I need to mix 2 audio files together to make it sound/feel like it’s 1 single track and especially without feeling there’s a “cut”.
The problem is that the 2 files, altough being the same music, have a very different tone. It has been most probably recorded that way at the origin.
-File 1 is a rip from a 7’’ vinyl and is 24 bits, 192Khz (I know it’s more than useless such level, but I got it that way and it doesn’t really matter here).
-File 2 is an extended version of the same music from a 12’’ vinyl and is 16 bits, 44,1Khz.
File 1 to me as a more or less perfect sound. File 2 seems more sharp. But the overall tone is very different to my ears.
I tried to remove sharpness, add bass, gain, etc. I tried the equalization panel but nothing that I do seems to work properly.
On the sample attached (I had to convert it as 320 MP3, the file was too big otherwise), file 1 is the first 7 seconds. File 2 starts after (the 2 are not precisely cut, they overlap during +/- an half second).
If anybody can give me advice on how to make file 2 sound a bit more like file 1…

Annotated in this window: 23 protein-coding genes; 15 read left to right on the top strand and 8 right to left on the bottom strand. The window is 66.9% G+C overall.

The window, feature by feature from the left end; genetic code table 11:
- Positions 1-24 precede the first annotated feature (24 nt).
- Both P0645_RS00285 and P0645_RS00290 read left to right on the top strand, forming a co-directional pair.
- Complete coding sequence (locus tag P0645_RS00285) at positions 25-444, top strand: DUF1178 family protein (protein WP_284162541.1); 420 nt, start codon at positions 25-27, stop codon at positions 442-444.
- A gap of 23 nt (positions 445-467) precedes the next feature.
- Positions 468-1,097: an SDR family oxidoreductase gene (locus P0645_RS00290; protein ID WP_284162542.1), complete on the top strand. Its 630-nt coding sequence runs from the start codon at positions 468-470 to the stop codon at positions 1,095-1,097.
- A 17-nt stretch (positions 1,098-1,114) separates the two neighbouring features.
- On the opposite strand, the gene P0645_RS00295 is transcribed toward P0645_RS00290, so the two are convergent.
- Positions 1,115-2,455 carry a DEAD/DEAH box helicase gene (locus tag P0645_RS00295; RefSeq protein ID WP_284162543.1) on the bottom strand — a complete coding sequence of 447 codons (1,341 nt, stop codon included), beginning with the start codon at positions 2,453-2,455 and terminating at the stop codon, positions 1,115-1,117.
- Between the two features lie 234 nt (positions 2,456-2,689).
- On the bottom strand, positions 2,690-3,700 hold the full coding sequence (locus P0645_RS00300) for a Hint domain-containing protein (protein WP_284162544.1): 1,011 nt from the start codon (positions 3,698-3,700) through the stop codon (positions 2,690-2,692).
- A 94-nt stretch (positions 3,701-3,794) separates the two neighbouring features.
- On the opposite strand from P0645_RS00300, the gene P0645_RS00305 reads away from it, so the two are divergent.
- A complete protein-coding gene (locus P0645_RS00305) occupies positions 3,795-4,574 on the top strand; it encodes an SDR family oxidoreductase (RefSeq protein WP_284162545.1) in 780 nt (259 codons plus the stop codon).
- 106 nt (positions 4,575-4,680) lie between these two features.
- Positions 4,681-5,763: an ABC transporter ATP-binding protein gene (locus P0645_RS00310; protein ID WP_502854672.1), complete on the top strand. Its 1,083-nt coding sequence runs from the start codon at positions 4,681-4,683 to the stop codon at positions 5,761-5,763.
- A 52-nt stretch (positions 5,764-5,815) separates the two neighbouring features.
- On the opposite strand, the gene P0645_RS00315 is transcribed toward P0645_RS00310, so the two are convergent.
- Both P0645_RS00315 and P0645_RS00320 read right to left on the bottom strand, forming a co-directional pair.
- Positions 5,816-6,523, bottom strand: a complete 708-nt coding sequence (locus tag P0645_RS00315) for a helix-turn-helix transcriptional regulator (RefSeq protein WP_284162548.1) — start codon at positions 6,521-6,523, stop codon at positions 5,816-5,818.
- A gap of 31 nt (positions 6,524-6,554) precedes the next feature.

Here is an update.
I reworked the whole thing and re-arranged the doifferent parts.
I redid the Filter Curve effect to match your graphic better than the first time.
Here is the full track: https://www.gillesnuytens.com/temp/track.mp3
However you can still clrearly hear where are the different parts. With the spectrogram it’s even more obvious.
That Dynamic Range, can we arrange it to match better?
Downgrading the best parts to match the poorer parts is possible.
IMO upgrading the poor parts to match the best is not possible:
the original stereo-image information has been lost via dynamic-range-compression.
There is a free plugin called Gmulti which allows individual control of the compression & stereo-width of the low, medium, & high frequencies … GVST - GMulti
(32-bit version for Audacity in Windows, not 64-bit, even if your OS is 64-bit).
Is this my MP3 export that made the dynamic-range-compression? Or was it on the original recording?
I can post the full FLAC uncompressed version (but as it was in 192Khz it will be quite big) if needed.